I would also present the case of the US sponsored al-Hurrah TV station as an example. In the beginning, the station was the object of harsh attacks, but with time, it has become popular and influential. The provocative parliamentarian Talaat al-Sadat gave an interview to the al-Hurrah station that aroused people’s interest and considerable debate. As the free media advance, democratic transformation becomes easier. For three or four years, the British have been thinking about setting up an Arabic BBC. Why have they delayed? And why aren’t the French doing the same thing? Free media have constituted the most important and most influential factor in Egyptian political culture in recent years because it has become difficult for the government to control the media. Today there are new channels: Dream, al-Mihwar, Orbit, and al-Hurrah, in addition to al-Jazeera and al-‘Arabiyah. Let me just give a personal illustration of this with two programs. When I raised my objections to the amendment of article 76 of the Constitution in 2005 and tendered my resignation, all of Egypt knew me from one program on Dream and a 10-minute interview. The medium of television equals a hundred political speeches and a thousand articles.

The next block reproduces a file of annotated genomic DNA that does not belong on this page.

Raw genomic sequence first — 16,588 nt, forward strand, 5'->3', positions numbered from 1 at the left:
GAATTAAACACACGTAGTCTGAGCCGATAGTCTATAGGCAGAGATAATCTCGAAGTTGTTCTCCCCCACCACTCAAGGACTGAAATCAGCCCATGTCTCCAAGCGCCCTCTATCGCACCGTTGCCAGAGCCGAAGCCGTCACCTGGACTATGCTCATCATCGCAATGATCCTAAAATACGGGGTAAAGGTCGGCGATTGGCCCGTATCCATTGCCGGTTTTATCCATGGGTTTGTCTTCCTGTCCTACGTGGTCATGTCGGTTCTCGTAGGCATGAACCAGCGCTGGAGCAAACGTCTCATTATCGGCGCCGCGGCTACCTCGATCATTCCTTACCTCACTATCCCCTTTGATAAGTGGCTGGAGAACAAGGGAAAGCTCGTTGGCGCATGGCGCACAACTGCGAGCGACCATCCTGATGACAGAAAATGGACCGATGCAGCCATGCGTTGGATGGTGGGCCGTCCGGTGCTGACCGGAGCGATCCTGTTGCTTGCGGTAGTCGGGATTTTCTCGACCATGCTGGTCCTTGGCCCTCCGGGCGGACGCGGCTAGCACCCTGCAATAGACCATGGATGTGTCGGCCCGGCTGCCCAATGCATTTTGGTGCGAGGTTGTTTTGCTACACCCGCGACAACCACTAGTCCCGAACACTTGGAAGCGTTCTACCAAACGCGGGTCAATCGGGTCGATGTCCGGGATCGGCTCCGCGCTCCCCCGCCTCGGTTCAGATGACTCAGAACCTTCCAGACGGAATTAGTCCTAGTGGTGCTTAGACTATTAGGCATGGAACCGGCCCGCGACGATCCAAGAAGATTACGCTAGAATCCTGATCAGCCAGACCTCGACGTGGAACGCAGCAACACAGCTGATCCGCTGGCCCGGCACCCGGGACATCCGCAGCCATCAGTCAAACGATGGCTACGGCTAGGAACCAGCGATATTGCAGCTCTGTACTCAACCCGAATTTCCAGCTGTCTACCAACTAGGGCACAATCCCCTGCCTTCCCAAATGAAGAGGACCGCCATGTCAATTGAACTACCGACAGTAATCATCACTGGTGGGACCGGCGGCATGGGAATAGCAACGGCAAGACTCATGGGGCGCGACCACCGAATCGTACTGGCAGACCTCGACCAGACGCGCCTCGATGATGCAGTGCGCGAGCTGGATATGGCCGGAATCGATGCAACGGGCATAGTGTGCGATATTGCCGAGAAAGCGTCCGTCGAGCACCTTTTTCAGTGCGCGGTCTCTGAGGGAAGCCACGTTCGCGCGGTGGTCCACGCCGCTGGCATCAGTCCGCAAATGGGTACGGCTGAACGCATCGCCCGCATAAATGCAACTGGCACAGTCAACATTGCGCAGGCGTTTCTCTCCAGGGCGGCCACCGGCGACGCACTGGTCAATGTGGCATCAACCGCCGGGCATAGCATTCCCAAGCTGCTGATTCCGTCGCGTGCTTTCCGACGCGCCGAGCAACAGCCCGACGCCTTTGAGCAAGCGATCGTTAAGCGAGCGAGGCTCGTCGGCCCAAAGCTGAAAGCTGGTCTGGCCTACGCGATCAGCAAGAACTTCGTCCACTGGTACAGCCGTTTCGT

At the beginning, people had doubts about al-Hurrah and boycotted it because of its close connections with the Americans. But they themselves started to watch it because it brought something new. The same goes for the Lebanese channel LBC. So when a strong British station is set up in the Arabic language, and a French and German one in addition to al-Hurrah, the effect of that will go far beyond governments and will influence popular culture. These are costly projects in terms of investment criteria, though in terms of the strategic goals of any state, cost is not a consideration. Al-Jazeera - which was originally a project of the BBC, which the BBC then abandoned - has won a huge audience. Sometimes a crude Arab nationalist or Islamic orientation becomes dominant there, but it provides news services that are first rate.

The question is how can we help the people to listen and watch and understand? How can we open the doors so that they can breathe clean air? Not by money or military intervention, or anything like that. When the people begin to think correctly, then matters will take the correct course.

Osama Al-Ghazali Harb Editor in Chief of International Diplomacy, Founder of the Democratic Front party (under registration)